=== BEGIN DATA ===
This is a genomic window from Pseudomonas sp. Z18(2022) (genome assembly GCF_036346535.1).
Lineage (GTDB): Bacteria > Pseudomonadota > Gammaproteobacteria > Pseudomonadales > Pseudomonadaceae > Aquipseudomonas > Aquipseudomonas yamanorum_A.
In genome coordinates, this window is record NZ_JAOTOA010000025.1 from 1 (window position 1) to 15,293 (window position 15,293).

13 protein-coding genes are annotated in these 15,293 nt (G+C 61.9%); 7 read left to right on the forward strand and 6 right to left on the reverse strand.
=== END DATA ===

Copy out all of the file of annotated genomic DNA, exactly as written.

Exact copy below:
This is a genomic window from Pseudomonas sp. Z18(2022) (genome assembly GCF_036346535.1).
Lineage (GTDB): Bacteria > Pseudomonadota > Gammaproteobacteria > Pseudomonadales > Pseudomonadaceae > Aquipseudomonas > Aquipseudomonas yamanorum_A.
In genome coordinates, this window is record NZ_JAOTOA010000025.1 from 1 (window position 1) to 15,293 (window position 15,293).

13 protein-coding genes are annotated in these 15,293 nt (G+C 61.9%); 7 read left to right on the forward strand and 6 right to left on the reverse strand.